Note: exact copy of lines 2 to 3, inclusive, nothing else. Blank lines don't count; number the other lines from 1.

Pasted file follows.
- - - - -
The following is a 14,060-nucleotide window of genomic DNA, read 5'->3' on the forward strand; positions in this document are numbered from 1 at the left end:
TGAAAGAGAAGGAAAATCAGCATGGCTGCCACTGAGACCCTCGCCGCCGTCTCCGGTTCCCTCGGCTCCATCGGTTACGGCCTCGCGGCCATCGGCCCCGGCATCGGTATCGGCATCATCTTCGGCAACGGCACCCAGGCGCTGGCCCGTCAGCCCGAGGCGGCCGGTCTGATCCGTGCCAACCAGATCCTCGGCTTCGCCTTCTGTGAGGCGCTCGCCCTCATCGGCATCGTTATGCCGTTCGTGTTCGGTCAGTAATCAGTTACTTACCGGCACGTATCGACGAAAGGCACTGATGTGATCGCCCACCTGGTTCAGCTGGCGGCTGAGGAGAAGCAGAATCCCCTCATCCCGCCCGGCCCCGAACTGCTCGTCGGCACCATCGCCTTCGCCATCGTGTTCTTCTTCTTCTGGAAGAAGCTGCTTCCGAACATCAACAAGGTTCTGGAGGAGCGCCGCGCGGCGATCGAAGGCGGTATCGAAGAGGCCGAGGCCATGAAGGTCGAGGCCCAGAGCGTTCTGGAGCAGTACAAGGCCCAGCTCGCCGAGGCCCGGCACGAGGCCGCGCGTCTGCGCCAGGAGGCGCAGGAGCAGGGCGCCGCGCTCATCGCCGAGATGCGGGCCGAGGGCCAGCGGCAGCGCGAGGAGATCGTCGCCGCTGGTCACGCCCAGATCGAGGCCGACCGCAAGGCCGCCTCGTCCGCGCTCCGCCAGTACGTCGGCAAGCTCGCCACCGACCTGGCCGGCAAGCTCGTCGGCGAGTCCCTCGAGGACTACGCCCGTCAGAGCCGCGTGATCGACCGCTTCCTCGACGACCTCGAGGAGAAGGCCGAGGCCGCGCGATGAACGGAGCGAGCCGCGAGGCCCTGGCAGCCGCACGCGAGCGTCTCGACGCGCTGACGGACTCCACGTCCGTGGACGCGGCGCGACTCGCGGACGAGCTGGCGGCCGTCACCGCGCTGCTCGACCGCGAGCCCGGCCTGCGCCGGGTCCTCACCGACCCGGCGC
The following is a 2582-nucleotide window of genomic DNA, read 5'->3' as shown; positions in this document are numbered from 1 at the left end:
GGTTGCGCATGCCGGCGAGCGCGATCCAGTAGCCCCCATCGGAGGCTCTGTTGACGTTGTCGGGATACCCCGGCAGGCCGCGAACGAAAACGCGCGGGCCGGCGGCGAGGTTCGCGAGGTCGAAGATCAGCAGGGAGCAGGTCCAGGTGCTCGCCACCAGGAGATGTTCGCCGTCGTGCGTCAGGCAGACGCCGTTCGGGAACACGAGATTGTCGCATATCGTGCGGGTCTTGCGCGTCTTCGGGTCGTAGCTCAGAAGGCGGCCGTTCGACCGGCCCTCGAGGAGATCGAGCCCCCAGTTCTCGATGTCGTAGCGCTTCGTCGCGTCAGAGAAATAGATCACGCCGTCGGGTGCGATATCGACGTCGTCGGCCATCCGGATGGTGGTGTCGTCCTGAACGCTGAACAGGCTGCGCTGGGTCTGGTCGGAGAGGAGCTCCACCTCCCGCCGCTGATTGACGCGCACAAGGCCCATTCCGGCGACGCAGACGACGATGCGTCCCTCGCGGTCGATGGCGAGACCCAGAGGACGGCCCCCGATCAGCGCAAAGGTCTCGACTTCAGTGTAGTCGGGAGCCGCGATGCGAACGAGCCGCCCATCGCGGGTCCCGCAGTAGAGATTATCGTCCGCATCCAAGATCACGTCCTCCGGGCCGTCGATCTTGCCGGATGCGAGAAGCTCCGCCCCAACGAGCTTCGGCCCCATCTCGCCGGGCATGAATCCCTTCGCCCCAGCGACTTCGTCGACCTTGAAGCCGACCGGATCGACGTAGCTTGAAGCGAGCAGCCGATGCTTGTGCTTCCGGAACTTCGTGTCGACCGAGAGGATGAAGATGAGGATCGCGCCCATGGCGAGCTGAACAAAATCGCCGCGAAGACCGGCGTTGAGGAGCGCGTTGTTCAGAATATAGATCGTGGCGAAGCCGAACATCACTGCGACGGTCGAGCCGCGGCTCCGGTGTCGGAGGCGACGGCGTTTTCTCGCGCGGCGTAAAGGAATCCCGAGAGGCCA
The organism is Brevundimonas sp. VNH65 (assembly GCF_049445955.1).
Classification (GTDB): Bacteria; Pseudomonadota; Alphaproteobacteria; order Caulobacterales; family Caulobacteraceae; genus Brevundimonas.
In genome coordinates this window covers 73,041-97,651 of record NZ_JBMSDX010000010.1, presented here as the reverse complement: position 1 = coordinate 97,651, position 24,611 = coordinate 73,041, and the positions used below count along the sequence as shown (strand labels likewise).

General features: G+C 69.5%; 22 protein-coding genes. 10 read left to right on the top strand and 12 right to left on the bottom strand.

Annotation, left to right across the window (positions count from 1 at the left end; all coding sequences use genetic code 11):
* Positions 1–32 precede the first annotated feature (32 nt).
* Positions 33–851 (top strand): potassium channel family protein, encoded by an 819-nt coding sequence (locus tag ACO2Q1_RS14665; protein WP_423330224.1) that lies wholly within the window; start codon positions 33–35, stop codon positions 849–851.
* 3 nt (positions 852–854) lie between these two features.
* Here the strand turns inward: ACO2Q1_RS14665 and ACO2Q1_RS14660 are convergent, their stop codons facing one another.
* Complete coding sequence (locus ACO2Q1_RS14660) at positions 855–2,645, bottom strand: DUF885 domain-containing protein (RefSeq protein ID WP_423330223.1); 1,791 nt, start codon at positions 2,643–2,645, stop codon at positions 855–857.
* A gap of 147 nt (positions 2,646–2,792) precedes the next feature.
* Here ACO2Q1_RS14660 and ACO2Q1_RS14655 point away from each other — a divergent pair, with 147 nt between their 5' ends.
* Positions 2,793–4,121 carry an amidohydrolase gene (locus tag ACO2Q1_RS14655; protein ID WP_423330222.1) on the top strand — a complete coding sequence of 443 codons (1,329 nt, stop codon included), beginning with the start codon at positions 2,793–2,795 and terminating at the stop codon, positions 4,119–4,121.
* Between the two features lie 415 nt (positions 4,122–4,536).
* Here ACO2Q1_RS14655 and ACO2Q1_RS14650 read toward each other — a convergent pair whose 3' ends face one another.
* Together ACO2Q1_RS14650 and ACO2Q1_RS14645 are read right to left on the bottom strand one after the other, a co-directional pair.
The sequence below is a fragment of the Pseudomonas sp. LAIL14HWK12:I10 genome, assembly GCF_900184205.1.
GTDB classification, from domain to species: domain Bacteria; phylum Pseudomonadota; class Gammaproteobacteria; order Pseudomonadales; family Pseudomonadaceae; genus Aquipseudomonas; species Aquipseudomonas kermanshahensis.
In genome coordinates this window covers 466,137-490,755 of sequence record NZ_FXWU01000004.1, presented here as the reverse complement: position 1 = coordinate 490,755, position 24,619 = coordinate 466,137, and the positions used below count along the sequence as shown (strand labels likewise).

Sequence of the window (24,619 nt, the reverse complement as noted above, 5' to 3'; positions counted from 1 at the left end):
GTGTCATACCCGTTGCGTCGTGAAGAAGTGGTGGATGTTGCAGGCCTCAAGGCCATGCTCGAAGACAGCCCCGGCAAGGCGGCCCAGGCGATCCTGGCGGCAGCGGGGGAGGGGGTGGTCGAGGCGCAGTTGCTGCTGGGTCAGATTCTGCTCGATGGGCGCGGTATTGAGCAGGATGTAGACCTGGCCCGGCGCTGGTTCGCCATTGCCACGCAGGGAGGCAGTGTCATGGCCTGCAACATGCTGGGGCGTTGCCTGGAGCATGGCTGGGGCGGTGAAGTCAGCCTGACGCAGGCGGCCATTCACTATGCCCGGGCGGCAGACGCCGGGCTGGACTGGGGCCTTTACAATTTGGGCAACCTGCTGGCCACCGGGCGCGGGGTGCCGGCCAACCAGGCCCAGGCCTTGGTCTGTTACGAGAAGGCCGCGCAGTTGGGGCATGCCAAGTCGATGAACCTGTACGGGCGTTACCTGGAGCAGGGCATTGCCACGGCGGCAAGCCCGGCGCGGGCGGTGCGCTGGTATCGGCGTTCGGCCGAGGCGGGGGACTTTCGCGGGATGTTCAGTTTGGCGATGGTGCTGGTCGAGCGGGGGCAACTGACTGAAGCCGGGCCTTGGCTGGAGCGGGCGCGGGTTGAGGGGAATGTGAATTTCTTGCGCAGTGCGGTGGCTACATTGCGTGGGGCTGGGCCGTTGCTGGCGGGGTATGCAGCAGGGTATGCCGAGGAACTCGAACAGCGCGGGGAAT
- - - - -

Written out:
TGAAAGAGAAGGAAAATCAGCATGGCTGCCACTGAGACCCTCGCCGCCGTCTCCGGTTCCCTCGGCTCCATCGGTTACGGCCTCGCGGCCATCGGCCCCGGCATCGGTATCGGCATCATCTTCGGCAACGGCACCCAGGCGCTGGCCCGTCAGCCCGAGGCGGCCGGTCTGATCCGTGCCAACCAGATCCTCGGCTTCGCCTTCTGTGAGGCGCTCGCCCTCATCGGCATCGTTATGCCGTTCGTGTTCGGTCAGTAATCAGTTACTTACCGGCACGTATCGACGAAAGGCACTGATGTGATCGCCCACCTGGTTCAGCTGGCGGCTGAGGAGAAGCAGAATCCCCTCATCCCGCCCGGCCCCGAACTGCTCGTCGGCACCATCGCCTTCGCCATCGTGTTCTTCTTCTTCTGGAAGAAGCTGCTTCCGAACATCAACAAGGTTCTGGAGGAGCGCCGCGCGGCGATCGAAGGCGGTATCGAAGAGGCCGAGGCCATGAAGGTCGAGGCCCAGAGCGTTCTGGAGCAGTACAAGGCCCAGCTCGCCGAGGCCCGGCACGAGGCCGCGCGTCTGCGCCAGGAGGCGCAGGAGCAGGGCGCCGCGCTCATCGCCGAGATGCGGGCCGAGGGCCAGCGGCAGCGCGAGGAGATCGTCGCCGCTGGTCACGCCCAGATCGAGGCCGACCGCAAGGCCGCCTCGTCCGCGCTCCGCCAGTACGTCGGCAAGCTCGCCACCGACCTGGCCGGCAAGCTCGTCGGCGAGTCCCTCGAGGACTACGCCCGTCAGAGCCGCGTGATCGACCGCTTCCTCGACGACCTCGAGGAGAAGGCCGAGGCCGCGCGATGAACGGAGCGAGCCGCGAGGCCCTGGCAGCCGCACGCGAGCGTCTCGACGCGCTGACGGACTCCACGTCCGTGGACGCGGCGCGACTCGCGGACGAGCTGGCGGCCGTCACCGCGCTGCTCGACCGCGAGCCCGGCCTGCGCCGGGTCCTCACCGACCCGGCGC
The following is a 2582-nucleotide window of genomic DNA, read 5'->3' as shown; positions in this document are numbered from 1 at the left end: